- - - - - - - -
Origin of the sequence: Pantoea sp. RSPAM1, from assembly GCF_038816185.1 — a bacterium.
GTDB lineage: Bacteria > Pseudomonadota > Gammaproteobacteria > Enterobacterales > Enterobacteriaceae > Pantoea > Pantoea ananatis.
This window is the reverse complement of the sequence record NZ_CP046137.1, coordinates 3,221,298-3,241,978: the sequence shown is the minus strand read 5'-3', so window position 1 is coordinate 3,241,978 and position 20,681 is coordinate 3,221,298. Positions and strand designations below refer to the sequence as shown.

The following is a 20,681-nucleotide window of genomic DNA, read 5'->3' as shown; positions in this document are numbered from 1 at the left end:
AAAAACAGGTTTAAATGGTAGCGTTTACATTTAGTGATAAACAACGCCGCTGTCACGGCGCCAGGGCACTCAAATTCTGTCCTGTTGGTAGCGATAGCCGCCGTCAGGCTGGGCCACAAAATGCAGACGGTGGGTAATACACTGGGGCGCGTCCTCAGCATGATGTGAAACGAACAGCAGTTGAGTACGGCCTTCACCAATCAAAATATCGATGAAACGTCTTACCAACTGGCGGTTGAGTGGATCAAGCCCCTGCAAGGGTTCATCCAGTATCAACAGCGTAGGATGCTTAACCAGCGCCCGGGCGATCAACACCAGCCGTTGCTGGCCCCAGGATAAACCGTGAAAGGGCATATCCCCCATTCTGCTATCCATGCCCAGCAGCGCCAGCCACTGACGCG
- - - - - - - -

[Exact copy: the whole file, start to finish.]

Origin of the sequence: Pantoea sp. RSPAM1, from assembly GCF_038816185.1 — a bacterium.
GTDB lineage: Bacteria > Pseudomonadota > Gammaproteobacteria > Enterobacterales > Enterobacteriaceae > Pantoea > Pantoea ananatis.
This window is the reverse complement of the sequence record NZ_CP046137.1, coordinates 3,221,298-3,241,978: the sequence shown is the minus strand read 5'-3', so window position 1 is coordinate 3,241,978 and position 20,681 is coordinate 3,221,298. Positions and strand designations below refer to the sequence as shown.

The following is a 20,681-nucleotide window of genomic DNA, read 5'->3' as shown; positions in this document are numbered from 1 at the left end:
AAAAACAGGTTTAAATGGTAGCGTTTACATTTAGTGATAAACAACGCCGCTGTCACGGCGCCAGGGCACTCAAATTCTGTCCTGTTGGTAGCGATAGCCGCCGTCAGGCTGGGCCACAAAATGCAGACGGTGGGTAATACACTGGGGCGCGTCCTCAGCATGATGTGAAACGAACAGCAGTTGAGTACGGCCTTCACCAATCAAAATATCGATGAAACGTCTTACCAACTGGCGGTTGAGTGGATCAAGCCCCTGCAAGGGTTCATCCAGTATCAACAGCGTAGGATGCTTAACCAGCGCCCGGGCGATCAACACCAGCCGTTGCTGGCCCCAGGATAAACCGTGAAAGGGCATATCCCCCATTCTGCTATCCATGCCCAGCAGCGCCAGCCACTGACGCG